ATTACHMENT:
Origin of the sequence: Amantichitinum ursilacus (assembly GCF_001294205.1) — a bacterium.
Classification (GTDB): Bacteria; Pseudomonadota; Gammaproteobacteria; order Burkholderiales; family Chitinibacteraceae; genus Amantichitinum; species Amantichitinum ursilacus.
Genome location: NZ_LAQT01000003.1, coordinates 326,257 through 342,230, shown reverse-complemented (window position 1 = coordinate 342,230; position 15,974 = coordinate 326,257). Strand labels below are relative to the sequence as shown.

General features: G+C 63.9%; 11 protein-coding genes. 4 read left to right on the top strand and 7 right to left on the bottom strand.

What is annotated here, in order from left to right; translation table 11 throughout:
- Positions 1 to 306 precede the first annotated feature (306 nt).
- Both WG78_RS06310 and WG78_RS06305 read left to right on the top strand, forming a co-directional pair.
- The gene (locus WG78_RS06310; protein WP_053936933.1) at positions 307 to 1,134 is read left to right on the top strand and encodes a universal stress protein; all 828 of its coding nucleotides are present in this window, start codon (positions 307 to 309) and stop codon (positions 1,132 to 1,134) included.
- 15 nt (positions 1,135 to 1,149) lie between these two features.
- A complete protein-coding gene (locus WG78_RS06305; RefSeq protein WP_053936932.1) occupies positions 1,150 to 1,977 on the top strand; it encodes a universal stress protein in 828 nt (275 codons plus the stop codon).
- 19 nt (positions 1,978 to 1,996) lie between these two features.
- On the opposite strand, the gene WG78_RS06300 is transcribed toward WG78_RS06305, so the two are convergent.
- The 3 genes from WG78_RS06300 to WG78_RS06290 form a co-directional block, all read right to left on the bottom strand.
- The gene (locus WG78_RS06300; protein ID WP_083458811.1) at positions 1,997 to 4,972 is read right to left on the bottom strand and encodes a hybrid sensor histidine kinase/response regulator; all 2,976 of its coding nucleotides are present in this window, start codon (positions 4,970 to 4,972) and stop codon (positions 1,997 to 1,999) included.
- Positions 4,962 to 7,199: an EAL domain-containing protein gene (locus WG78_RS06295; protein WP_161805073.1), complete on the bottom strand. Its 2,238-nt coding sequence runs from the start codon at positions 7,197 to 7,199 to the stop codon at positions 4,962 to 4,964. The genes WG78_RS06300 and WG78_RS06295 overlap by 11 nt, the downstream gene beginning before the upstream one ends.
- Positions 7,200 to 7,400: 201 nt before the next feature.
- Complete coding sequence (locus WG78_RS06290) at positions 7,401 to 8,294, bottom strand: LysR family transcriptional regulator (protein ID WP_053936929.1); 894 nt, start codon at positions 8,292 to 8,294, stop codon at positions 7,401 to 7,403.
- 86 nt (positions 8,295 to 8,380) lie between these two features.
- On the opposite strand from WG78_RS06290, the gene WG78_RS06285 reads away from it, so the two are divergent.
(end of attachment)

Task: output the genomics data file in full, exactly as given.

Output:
Origin of the sequence: Amantichitinum ursilacus (assembly GCF_001294205.1) — a bacterium.
Classification (GTDB): Bacteria; Pseudomonadota; Gammaproteobacteria; order Burkholderiales; family Chitinibacteraceae; genus Amantichitinum; species Amantichitinum ursilacus.
Genome location: NZ_LAQT01000003.1, coordinates 326,257 through 342,230, shown reverse-complemented (window position 1 = coordinate 342,230; position 15,974 = coordinate 326,257). Strand labels below are relative to the sequence as shown.

General features: G+C 63.9%; 11 protein-coding genes. 4 read left to right on the top strand and 7 right to left on the bottom strand.

What is annotated here, in order from left to right; translation table 11 throughout:
- Positions 1 to 306 precede the first annotated feature (306 nt).
- Both WG78_RS06310 and WG78_RS06305 read left to right on the top strand, forming a co-directional pair.
- The gene (locus WG78_RS06310; protein WP_053936933.1) at positions 307 to 1,134 is read left to right on the top strand and encodes a universal stress protein; all 828 of its coding nucleotides are present in this window, start codon (positions 307 to 309) and stop codon (positions 1,132 to 1,134) included.
- 15 nt (positions 1,135 to 1,149) lie between these two features.
- A complete protein-coding gene (locus WG78_RS06305; RefSeq protein WP_053936932.1) occupies positions 1,150 to 1,977 on the top strand; it encodes a universal stress protein in 828 nt (275 codons plus the stop codon).
- 19 nt (positions 1,978 to 1,996) lie between these two features.
- On the opposite strand, the gene WG78_RS06300 is transcribed toward WG78_RS06305, so the two are convergent.
- The 3 genes from WG78_RS06300 to WG78_RS06290 form a co-directional block, all read right to left on the bottom strand.
- The gene (locus WG78_RS06300; protein ID WP_083458811.1) at positions 1,997 to 4,972 is read right to left on the bottom strand and encodes a hybrid sensor histidine kinase/response regulator; all 2,976 of its coding nucleotides are present in this window, start codon (positions 4,970 to 4,972) and stop codon (positions 1,997 to 1,999) included.
- Positions 4,962 to 7,199: an EAL domain-containing protein gene (locus WG78_RS06295; protein WP_161805073.1), complete on the bottom strand. Its 2,238-nt coding sequence runs from the start codon at positions 7,197 to 7,199 to the stop codon at positions 4,962 to 4,964. The genes WG78_RS06300 and WG78_RS06295 overlap by 11 nt, the downstream gene beginning before the upstream one ends.
- Positions 7,200 to 7,400: 201 nt before the next feature.
- Complete coding sequence (locus WG78_RS06290) at positions 7,401 to 8,294, bottom strand: LysR family transcriptional regulator (protein ID WP_053936929.1); 894 nt, start codon at positions 8,292 to 8,294, stop codon at positions 7,401 to 7,403.
- 86 nt (positions 8,295 to 8,380) lie between these two features.
- On the opposite strand from WG78_RS06290, the gene WG78_RS06285 reads away from it, so the two are divergent.